Item of Interest

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Survey aims to learn more about in-car video recording systems

The Law Enforcement & Emergency Services Video Association (LEVA) announced in September that it has launched a major initiative to learn more about in-car video recording systems.

LEVA, a non-profit police organization focused on training issues relating to video evidence, has begun a nationwide review of in-car video recording systems currently deployed by police throughout the country. Video evidence, recorded cameras mounted in patrol vehicles, is playing an increasingly important role in criminal prosecutions and in civil cases, according to LEVA President Alan Salmon.

“Despite the growing application of video cameras in police cars,” he added, “many agencies are installing the systems without a full understanding of the required infrastructure, without considering many of the operational pitfalls, and without a complete appreciation of the significant opportunities presented by the cameras.”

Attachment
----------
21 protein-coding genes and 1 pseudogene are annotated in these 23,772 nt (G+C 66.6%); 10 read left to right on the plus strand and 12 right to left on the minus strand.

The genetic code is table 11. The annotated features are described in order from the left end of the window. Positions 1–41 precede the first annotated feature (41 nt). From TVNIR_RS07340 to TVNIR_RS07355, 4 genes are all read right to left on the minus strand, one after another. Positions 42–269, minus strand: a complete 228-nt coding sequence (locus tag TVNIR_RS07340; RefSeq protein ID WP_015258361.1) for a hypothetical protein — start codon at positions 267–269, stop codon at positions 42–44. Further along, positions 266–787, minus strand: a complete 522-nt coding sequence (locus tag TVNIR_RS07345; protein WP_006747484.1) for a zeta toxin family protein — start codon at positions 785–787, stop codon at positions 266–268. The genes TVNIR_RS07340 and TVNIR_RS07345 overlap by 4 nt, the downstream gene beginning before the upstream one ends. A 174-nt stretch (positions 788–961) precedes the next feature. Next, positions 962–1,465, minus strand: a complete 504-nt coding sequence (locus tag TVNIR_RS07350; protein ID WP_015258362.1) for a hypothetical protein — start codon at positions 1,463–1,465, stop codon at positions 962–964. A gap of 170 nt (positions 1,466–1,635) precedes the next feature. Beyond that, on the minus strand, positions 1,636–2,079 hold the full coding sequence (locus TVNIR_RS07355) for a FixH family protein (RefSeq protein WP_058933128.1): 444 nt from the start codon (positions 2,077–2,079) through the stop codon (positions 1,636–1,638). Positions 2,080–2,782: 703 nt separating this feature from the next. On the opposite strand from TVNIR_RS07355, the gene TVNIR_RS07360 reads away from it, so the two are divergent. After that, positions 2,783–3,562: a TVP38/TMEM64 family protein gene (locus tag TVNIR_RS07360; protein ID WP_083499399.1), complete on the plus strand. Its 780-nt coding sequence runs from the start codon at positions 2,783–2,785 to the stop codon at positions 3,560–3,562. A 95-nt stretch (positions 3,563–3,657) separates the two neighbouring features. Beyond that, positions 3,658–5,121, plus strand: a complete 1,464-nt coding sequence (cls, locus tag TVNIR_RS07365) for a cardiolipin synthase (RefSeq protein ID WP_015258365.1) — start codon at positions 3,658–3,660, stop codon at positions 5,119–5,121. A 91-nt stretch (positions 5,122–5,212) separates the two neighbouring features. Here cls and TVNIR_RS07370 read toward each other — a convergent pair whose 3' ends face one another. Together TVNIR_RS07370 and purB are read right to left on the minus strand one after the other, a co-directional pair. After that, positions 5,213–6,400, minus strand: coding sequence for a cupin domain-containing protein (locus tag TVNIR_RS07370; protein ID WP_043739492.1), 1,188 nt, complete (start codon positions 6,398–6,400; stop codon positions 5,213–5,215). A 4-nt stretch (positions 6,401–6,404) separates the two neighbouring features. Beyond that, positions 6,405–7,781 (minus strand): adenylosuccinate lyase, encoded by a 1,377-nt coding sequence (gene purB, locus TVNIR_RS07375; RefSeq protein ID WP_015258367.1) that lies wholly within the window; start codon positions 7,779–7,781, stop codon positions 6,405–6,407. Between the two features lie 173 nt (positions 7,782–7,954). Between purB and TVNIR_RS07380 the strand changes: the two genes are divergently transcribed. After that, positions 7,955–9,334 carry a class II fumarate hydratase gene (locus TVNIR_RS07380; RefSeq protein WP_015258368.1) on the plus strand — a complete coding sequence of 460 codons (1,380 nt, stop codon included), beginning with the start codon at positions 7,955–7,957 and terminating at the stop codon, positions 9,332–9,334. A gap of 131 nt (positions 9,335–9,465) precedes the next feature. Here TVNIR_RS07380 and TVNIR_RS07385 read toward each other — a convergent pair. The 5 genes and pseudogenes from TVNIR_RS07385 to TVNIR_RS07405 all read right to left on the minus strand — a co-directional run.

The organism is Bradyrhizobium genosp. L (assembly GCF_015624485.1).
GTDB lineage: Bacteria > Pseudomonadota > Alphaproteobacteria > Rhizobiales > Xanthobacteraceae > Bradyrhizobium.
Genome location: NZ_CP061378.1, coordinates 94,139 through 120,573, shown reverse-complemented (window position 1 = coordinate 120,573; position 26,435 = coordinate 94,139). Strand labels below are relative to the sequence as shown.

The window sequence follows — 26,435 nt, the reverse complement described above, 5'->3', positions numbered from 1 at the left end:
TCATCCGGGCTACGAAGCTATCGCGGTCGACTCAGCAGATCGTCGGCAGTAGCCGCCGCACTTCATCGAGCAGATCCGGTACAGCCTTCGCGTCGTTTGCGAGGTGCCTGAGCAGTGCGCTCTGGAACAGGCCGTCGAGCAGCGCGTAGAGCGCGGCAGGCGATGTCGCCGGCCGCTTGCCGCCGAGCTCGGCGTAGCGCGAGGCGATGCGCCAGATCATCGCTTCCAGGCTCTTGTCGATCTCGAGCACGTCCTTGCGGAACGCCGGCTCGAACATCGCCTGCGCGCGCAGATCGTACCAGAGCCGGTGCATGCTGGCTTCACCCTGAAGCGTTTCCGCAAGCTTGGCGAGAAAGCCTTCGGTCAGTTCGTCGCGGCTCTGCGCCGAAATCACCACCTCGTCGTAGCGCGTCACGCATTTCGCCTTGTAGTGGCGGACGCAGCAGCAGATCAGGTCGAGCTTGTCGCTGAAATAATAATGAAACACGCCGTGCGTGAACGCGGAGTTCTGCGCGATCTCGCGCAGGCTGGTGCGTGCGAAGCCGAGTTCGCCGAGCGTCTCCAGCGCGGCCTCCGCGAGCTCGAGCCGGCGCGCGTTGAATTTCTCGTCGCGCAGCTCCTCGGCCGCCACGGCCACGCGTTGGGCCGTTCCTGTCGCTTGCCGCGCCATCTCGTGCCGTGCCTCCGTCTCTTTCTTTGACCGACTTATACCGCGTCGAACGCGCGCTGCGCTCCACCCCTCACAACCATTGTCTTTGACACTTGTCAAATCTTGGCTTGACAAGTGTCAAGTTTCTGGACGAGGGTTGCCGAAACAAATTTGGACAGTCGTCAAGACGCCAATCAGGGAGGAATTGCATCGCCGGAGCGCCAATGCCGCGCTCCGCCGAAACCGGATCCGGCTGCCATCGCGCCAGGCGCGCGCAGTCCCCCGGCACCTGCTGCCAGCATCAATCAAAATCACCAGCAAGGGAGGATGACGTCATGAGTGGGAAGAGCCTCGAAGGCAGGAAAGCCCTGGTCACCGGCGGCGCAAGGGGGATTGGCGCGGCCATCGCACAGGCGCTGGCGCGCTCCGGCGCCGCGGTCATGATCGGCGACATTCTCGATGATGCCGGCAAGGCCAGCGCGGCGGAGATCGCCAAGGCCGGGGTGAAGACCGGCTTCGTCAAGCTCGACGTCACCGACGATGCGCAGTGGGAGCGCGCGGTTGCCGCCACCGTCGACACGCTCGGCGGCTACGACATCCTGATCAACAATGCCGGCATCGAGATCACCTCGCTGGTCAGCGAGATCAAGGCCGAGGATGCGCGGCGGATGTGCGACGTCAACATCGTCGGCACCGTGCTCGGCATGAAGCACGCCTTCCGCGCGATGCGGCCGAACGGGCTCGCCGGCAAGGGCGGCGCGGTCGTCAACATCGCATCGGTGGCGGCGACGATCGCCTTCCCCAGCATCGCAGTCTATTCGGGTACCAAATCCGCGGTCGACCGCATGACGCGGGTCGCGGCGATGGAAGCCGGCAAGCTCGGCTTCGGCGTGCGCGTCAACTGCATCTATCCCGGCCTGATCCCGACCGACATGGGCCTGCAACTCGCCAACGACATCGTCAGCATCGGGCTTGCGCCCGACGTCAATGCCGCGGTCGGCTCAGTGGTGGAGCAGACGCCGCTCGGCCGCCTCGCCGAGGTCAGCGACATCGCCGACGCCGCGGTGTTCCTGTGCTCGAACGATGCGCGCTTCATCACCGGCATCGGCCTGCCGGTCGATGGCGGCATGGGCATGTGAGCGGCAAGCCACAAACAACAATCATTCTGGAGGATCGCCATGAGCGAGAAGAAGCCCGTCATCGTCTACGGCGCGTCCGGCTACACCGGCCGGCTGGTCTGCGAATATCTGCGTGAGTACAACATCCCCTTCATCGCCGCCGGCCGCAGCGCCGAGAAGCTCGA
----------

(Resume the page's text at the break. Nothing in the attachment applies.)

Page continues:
LEVA is scheduled to undertake a massive accounting of the in-car video industry, which will include conducting a national survey that will poll thousands of municipal, county, and state agencies that currently deploy video technology in patrol vehicles. The survey will examine policy issues ranging from officer acceptance and public confidence, to technical evaluations of image quality, wireless infrastructure, and evidence-management considerations.

The LEVA In-Car Video Project will form the foundation for the first national summit on police mobile video recording technology, scheduled for October 19-21, 2011 at LEVA’s National Conference in Coeur d’Alene, Idaho.

For more information, contact LEVA’s Executive Vice President, Detective Blaine Davison, at the Norman (Oklahoma) Police Department: 405-409-6120

Click here to directly access the survey

"Item of Interest," written by ETM Staff
September-October 2010 (Volume 8, Number 5)
Evidence Technology Magazine
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